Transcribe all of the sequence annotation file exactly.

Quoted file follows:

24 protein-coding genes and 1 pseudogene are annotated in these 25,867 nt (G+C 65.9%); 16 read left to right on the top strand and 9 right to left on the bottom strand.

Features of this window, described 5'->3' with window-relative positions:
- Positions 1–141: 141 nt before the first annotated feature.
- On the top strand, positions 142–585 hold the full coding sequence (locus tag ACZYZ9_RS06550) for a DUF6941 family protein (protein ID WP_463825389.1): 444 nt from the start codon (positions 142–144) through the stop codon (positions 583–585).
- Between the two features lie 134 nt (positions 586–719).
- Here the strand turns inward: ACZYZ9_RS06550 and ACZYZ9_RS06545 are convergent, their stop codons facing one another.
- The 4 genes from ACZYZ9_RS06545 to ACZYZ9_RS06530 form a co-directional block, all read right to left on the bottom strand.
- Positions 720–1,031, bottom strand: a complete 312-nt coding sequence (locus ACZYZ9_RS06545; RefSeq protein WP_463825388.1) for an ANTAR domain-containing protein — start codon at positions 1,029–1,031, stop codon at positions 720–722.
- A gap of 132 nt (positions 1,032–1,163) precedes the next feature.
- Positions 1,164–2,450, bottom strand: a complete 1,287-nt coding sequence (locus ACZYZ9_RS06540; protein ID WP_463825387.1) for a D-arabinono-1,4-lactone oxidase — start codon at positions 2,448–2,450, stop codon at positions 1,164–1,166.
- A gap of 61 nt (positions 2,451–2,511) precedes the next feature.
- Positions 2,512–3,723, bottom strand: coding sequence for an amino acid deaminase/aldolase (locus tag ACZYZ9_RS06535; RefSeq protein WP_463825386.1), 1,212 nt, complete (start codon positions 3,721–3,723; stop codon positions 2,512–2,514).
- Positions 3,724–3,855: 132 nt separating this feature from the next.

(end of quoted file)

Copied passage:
24 protein-coding genes and 1 pseudogene are annotated in these 25,867 nt (G+C 65.9%); 16 read left to right on the top strand and 9 right to left on the bottom strand.

Features of this window, described 5'->3' with window-relative positions:
- Positions 1–141: 141 nt before the first annotated feature.
- On the top strand, positions 142–585 hold the full coding sequence (locus tag ACZYZ9_RS06550) for a DUF6941 family protein (protein ID WP_463825389.1): 444 nt from the start codon (positions 142–144) through the stop codon (positions 583–585).
- Between the two features lie 134 nt (positions 586–719).
- Here the strand turns inward: ACZYZ9_RS06550 and ACZYZ9_RS06545 are convergent, their stop codons facing one another.
- The 4 genes from ACZYZ9_RS06545 to ACZYZ9_RS06530 form a co-directional block, all read right to left on the bottom strand.
- Positions 720–1,031, bottom strand: a complete 312-nt coding sequence (locus ACZYZ9_RS06545; RefSeq protein WP_463825388.1) for an ANTAR domain-containing protein — start codon at positions 1,029–1,031, stop codon at positions 720–722.
- A gap of 132 nt (positions 1,032–1,163) precedes the next feature.
- Positions 1,164–2,450, bottom strand: a complete 1,287-nt coding sequence (locus ACZYZ9_RS06540; protein ID WP_463825387.1) for a D-arabinono-1,4-lactone oxidase — start codon at positions 2,448–2,450, stop codon at positions 1,164–1,166.
- A gap of 61 nt (positions 2,451–2,511) precedes the next feature.
- Positions 2,512–3,723, bottom strand: coding sequence for an amino acid deaminase/aldolase (locus tag ACZYZ9_RS06535; RefSeq protein WP_463825386.1), 1,212 nt, complete (start codon positions 3,721–3,723; stop codon positions 2,512–2,514).
- Positions 3,724–3,855: 132 nt separating this feature from the next.